"Oh, I do. I just don't want the sort of modern intrigue that plays out daily between galactic empires going on here."

"So, there is spying happening here, other than like the way Tallfield is doing it?" Charlie asked.

"Certainly. Lord Tursin and I spy on each other constantly. And, the many transport companies, merchants, and entrepreneurs here practice many forms of behind-the-scenes competition. The ban on modern spyware doesn't preclude the use of earlier forms of it. There are no nano-sized optical or audio pick-ups that can send encrypted signals - or any sort of signals - to an observer elsewhere. Yet there are cameras here, and there are simple recording devices. One can install a camera and microphone to spy with, so long as all of it is hardwired in place. And what is seen and heard is only saved to a magnetic medium of some kind, and never broadcast. This means that an actual spy has to come and set it up." Jos laughed. "I have found several such installations inside Ulexium Tor, courtesy of Lord Tursin at Atackit, though he has yet to get a spy into my inner sanctum. And I have several similar observing set-ups inside his domain. But in each case, an actual person has to retrieve the recorded medium periodically and replace it with a fresh one." He rubbed his hands together in delight. "This is how intrigue is supposed to work!"

Robin laughed. "How quaint!"

"Sounds like an old mystery novel," Kippy said. "Secret tape recorders inside statues, and stuff."

Jos nodded. "Exactly. People do the spying here, using limited tools. It is old-fashioned, but that's what I wanted. It actually makes for a much gentler form of intrigue than you'll find back in the real world."

Uncle Bob smiled at that. "Gentle intrigue. I like it."

It did seem a slower, less threatening way of practicing the age-old art of competition between opposing sides. Violence here was also limited, and the mayhem people could cause with advanced weaponry practically negated. Throwing rocks at each other, and peeking around corners to see what others were doing, seemed an almost childish form of aggression, at best. Like kids playing wargames in a sandbox. People got dirty, but no one really got hurt.

Charlie remembered some of the scenes of other realities he had observed back in Chirka's laboratory, and their implicit violence, and nodded at Jos. "I like the way you have this place set up. All the excitement of a game of Risk, but none of the mess of tanks at war."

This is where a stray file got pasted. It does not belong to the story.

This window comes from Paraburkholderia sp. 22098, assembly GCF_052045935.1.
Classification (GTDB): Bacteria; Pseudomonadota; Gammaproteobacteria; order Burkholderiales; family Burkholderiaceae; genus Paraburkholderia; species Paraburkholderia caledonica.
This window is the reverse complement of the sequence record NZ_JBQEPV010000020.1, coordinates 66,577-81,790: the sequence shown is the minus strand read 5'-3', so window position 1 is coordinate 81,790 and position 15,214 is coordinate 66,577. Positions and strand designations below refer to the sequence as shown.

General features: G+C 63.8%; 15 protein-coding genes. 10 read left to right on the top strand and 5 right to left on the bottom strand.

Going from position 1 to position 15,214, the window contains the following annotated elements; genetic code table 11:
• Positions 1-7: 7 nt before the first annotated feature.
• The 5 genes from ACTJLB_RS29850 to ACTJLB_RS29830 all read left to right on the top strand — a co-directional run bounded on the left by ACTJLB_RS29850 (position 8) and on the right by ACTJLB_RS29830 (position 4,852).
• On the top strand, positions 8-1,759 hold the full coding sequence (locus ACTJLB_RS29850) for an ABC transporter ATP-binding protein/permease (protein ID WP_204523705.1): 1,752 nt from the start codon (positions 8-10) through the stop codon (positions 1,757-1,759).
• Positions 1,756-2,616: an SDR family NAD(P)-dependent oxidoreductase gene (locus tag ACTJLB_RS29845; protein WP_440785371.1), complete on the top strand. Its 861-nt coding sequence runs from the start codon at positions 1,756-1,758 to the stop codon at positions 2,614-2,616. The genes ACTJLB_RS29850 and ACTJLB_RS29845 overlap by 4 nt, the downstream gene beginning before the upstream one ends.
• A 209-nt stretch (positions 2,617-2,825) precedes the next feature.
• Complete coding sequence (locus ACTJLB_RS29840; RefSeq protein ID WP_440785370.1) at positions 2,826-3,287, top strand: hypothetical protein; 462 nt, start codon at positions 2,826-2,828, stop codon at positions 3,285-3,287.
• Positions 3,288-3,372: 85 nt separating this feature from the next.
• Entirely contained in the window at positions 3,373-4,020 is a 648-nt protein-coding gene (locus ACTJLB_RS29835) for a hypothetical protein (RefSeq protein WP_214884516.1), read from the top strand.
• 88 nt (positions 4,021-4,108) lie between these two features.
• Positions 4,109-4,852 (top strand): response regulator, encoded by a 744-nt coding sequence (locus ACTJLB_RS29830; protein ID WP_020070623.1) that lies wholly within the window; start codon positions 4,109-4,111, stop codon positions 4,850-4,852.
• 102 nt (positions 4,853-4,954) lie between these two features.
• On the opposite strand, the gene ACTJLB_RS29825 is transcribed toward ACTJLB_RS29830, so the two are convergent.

The baron frowned at him, and then smiled. "I don't know the game. But it sounds intriguing!"

"I know what sounds intriguing," Ricky said then. He patted his belly suggestively. "The sounds coming from here. They sound hungry!"

Adrian sighed, and smiled. "Only Rick could visit the realm of the dead, and the first thing he does is look for a restaurant."

Charlie chuckled at that. "I'm sure any ship Jos designed has a very nice galley."

The baron plucked at his beard, smiling. "As a matter of fact--"

Ricky took Adrian's arm, and smiled at their host. "Shall we?"

"Absolutely. Never let it be said that the Baron Ulren goes to war on an empty stomach!"

Browbeat sailed into the air, and buzzed back and forth happily. "Is this getting good, or what!"

The mail packet was quite a bit smaller than Indic had been, and obviously designed for transporting things efficiently, and not moving passengers in comfort. Yet there were the basic facilities that any ship of the desert would provide, and Charlie and his friends didn't mind at all that the vessel's small lounge was a little cramped with all of them in it.

"It's actually a pretty good vessel, if not very large," Jos told them, looking around at the room with some measure of pride. Like everything they had seen here, there were no signs of wear, and everything was clean and functional.

"It does seem as well-made as everything in your reality," Chirka said, smiling. "I have seen a few realities that looked to me to be a little, uh, scruffy."

The Alsaran nodded at that. "Everybody has their own standards, I guess. Some people want a reality that has a decidedly lived-in look. I visited a large number of other realities before I decided to try my hand at creating my own. One thing I decided early was that I wouldn't allow rust, mold, or other signs of degeneration in mine."

"You seem to have a knack for making things," Uncle Bob said, smiling. "I'd have never guessed this was your first world."

Everyone smiled at that.